If your PMS symptoms reach a level of severity which become hard to manage it’s important to rule out, with your medical professional, that you are not experiencing PMDD (Premenstrual Dysphoric Disorder). Understanding Premenstrual Dysphoric Disorder (hyperlink: http://postpartum.org/2015/07/understanding-premenstrual-dysphoric-disorder/ ) from Pacific Post Partum Support Society, state that only 2%-6% of birthing mothers experience PMDD. This could still be a factor faced by an individual experiencing heightened PMS symptoms, like myself.

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Speak with your Doctor if your symptoms become unmanageable.

Being able to open up the conversation about PMS, menstrual cycles, and beyond, is so incredibly healthy and helpful for those who experience these bodily affects. As mothers we should never feel shame in how drastically our bodies and minds change once we deliver children. Though the hormonal effects are never excuses, they do contribute to our day-to-day lives and interactions. With the adjustments that come along with motherhood, we’re also left to manage our new cycles until they stabilize. If they ever stabilize.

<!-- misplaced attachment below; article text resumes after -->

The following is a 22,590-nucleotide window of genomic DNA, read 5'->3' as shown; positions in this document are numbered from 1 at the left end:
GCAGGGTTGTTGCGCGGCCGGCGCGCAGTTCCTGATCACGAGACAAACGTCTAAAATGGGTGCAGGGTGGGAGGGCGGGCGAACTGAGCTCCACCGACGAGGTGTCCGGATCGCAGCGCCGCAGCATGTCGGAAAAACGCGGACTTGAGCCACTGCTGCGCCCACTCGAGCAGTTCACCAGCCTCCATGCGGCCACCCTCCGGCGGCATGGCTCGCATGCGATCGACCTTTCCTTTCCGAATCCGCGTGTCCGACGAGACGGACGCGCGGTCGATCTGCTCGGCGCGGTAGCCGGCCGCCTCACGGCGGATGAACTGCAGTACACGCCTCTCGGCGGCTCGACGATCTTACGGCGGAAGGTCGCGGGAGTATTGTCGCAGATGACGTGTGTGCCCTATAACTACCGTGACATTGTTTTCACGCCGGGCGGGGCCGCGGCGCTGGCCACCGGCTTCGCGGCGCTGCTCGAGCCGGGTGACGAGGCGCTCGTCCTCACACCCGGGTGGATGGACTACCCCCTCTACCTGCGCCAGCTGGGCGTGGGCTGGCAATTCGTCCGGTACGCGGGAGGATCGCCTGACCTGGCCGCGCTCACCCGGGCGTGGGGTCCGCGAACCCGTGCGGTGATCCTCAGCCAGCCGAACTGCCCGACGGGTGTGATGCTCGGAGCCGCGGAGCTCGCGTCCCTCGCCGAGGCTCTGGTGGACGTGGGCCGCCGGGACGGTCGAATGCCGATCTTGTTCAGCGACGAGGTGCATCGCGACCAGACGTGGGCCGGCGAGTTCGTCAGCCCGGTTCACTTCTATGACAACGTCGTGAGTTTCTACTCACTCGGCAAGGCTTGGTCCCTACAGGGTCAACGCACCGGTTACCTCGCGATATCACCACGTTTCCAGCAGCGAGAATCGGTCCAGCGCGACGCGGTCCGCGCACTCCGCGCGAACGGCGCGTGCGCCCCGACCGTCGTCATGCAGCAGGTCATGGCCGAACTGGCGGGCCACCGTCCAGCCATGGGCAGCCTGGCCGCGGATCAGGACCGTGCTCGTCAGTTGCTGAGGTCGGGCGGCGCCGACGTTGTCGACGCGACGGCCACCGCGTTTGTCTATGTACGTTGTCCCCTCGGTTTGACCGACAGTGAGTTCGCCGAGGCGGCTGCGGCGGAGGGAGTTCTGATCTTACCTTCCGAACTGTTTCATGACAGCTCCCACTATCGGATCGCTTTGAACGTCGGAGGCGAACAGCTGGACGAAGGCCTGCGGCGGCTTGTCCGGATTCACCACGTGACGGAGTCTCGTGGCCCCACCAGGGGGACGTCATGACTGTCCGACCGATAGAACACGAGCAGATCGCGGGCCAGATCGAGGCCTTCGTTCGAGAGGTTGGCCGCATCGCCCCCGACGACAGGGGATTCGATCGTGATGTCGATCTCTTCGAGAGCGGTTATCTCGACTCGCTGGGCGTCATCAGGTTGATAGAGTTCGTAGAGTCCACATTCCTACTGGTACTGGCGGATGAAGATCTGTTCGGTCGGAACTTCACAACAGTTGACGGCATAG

Exhausting, right?

Well, I’m personally not holding my breath, as I continue to wait for Aunt Flow to arrive. Will it be this week? Possibly: My stomach feels quite bloated. Will she make a surprise visit in the middle of the night sometime next month? Who knows? That’s usually when I’m up to breastfeed the baby. So maybe she’ll arrive in lieu of the expected breast milk.

As my body adjusts to its new normal, I will salute and honor all the work it has gone through in order to provide me healthy children.

But this whole postpartum PMS thing…?

Still sucks.

Words by Julian Jamie

Styling DÔEN